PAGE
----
Now we have reached a point where there is momentum toward enshrining complete secrecy surrounding what we already know to be a serious problem within some facilities. In fact, Grist offered an update to their above conclusion when confronted with the wave of new legislation by asking, "Will 2013 be the year of ag-gag bills?" The article shows how 2011 saw 4 states consider measures, followed by 10 in 2012.

For Duke Professor Purdy, it is a simple issue of transparency . . . and his solution would rid these facilities of pesky physical intrusions by activists. He has suggested the simplest of solutions to spur (and hopefully resolve) debate from both sides: the webcam.
Purdy acknowledges that fairness and safety are real issues. “So is transparency,” he writes, “and that is why we should require confined-feeding operations and slaughterhouses to install webcams at key stages of their operations. List the URLs to the video on the packaging. There would be no need for human intrusion into dangerous sites. No tricky angles or scary edits by activists. Just the visual facts. If the operators felt their work misrepresented, they could add cameras to give an even fuller picture.” (source)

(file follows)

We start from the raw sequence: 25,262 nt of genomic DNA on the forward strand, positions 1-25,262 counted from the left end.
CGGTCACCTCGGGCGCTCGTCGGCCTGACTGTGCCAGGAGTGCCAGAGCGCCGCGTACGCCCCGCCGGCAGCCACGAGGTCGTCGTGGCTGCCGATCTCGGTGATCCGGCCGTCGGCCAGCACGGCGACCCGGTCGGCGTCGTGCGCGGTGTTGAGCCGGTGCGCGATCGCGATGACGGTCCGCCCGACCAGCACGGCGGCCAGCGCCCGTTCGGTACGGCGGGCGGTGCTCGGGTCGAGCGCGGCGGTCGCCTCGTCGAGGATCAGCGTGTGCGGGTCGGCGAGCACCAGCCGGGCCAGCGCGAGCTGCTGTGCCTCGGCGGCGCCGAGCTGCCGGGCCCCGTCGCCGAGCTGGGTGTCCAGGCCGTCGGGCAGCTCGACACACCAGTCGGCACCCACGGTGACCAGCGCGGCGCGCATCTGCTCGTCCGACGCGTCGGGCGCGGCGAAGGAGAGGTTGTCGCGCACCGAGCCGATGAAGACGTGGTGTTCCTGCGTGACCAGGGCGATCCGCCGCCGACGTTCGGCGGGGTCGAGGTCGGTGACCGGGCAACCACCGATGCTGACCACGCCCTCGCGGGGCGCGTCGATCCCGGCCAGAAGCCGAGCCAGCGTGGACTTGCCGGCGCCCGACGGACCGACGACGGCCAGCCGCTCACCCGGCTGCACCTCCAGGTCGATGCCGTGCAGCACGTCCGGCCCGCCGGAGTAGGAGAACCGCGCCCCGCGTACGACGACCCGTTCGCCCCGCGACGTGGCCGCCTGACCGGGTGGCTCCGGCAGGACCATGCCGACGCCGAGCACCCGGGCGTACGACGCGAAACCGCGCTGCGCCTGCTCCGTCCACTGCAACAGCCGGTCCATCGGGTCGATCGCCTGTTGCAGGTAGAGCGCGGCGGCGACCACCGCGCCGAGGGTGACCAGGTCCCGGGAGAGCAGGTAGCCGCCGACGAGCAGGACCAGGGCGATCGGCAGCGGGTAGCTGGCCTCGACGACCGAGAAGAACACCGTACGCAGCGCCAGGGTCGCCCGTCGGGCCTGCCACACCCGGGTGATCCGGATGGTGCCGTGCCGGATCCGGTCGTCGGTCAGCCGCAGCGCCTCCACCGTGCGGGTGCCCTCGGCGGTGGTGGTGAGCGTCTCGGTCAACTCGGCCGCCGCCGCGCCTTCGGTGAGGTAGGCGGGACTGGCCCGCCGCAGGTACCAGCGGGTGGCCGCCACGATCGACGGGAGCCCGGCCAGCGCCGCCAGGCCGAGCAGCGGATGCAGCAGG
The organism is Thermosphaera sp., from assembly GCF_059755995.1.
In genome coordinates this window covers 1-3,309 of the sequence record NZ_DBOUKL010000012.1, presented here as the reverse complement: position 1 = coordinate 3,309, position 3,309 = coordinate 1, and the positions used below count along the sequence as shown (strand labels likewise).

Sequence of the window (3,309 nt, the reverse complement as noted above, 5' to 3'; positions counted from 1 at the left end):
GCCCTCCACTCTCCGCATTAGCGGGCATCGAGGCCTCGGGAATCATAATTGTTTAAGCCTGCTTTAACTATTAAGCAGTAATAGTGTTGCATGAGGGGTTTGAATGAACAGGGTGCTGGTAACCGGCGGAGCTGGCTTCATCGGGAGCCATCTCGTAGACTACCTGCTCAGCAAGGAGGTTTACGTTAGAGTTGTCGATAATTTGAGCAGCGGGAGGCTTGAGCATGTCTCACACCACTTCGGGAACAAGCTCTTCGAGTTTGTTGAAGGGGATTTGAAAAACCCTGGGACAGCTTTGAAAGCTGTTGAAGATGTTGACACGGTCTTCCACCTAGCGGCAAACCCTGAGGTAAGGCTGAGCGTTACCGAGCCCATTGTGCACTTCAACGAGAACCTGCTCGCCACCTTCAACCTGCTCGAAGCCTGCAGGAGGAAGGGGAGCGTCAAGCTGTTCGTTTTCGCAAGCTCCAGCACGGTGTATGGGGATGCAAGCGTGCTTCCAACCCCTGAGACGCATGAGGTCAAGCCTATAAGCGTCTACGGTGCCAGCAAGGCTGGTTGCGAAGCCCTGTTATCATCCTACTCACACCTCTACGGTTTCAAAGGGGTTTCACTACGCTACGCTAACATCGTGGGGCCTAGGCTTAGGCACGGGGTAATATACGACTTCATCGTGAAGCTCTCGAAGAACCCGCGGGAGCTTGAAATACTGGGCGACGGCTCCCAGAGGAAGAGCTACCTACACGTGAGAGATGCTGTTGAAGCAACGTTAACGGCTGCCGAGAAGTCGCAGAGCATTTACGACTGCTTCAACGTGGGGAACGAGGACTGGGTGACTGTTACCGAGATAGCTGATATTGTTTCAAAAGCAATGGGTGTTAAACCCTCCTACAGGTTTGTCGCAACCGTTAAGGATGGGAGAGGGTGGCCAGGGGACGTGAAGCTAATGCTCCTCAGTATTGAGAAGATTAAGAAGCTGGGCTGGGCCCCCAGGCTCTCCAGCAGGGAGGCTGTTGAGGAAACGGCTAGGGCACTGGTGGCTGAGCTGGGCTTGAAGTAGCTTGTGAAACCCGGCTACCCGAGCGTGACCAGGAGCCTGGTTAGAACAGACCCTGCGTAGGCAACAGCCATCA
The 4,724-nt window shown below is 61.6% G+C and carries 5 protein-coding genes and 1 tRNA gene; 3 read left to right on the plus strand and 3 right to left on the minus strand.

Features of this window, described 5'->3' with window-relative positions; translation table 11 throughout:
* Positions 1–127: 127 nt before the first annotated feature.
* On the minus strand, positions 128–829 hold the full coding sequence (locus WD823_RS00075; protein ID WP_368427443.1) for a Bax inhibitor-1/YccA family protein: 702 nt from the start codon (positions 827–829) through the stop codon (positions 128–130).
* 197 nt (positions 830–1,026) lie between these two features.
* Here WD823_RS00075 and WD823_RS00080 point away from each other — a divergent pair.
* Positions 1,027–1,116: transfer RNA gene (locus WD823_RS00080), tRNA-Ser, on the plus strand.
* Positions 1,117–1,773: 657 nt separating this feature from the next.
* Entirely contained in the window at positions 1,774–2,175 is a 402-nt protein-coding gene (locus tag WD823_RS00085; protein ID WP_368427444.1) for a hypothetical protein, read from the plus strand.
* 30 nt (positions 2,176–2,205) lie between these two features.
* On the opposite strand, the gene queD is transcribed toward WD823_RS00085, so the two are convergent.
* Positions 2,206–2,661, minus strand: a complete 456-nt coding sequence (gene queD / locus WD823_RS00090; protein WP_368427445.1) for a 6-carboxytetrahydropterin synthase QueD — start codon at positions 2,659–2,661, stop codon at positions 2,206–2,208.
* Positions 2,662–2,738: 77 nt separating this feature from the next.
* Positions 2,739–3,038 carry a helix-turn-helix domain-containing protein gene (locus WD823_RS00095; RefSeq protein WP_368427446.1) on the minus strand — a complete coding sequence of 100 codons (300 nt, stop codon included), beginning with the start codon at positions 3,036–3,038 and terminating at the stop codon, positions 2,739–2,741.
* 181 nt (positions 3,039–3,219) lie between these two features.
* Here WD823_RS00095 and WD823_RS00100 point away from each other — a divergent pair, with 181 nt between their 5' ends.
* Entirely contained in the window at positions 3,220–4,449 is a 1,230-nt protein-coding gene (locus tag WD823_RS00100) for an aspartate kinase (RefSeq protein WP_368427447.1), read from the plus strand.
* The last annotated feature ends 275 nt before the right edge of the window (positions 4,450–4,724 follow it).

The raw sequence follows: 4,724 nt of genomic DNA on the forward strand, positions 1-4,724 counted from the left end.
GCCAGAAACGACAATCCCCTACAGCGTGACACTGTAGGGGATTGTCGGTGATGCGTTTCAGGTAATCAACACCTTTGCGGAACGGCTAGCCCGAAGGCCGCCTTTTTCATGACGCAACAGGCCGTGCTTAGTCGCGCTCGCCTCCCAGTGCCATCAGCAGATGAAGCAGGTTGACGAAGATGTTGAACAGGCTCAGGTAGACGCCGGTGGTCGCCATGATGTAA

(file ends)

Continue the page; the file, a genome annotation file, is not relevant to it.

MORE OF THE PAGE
Purdy recounts his full story about what led him to this suggestion in his New York Times op-ed piece where he recalls his visceral experience of entering a slaughterhouse in 1999 as part of an undercover investigation for The American Prospect:
The floor was slick with the residue of blood and suet, and the air smelled like iron. A part of my brain spent the whole time trying to remember which of Dante’s circles this scene most resembled. (source)
A scene straight from Hell that Big Ag would like never to see the light.

Would you feel more comfortable or less being permitted to view (in real time) where your food originates and how it is being handled? How do we resolve the right to know what we consume vs. the private property and contractual agreements of farming facilities?

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Anonymous said...

Though I believe consumers need to push for the right to know where their food comes from - they can do this by simply voting with their feet, i.e. only eat foods which are proven to comply with their own ethical and health standards - this is more of an issue of animal rights.

The argument that we must allow companies to retain the right to prevent intrusion into their operations is invalid, as much as it is invalid for parents to demand privacy in the case of suspected or proven child abuse.

We grant children rights that take precedence over the natural parental rights over their children and we should grant animals rights that take precedence over making a buck from them.

Basic rights for animals used for food production need to be legislated and enforced. CTV cameras are a good start towards this aim.

Mike said...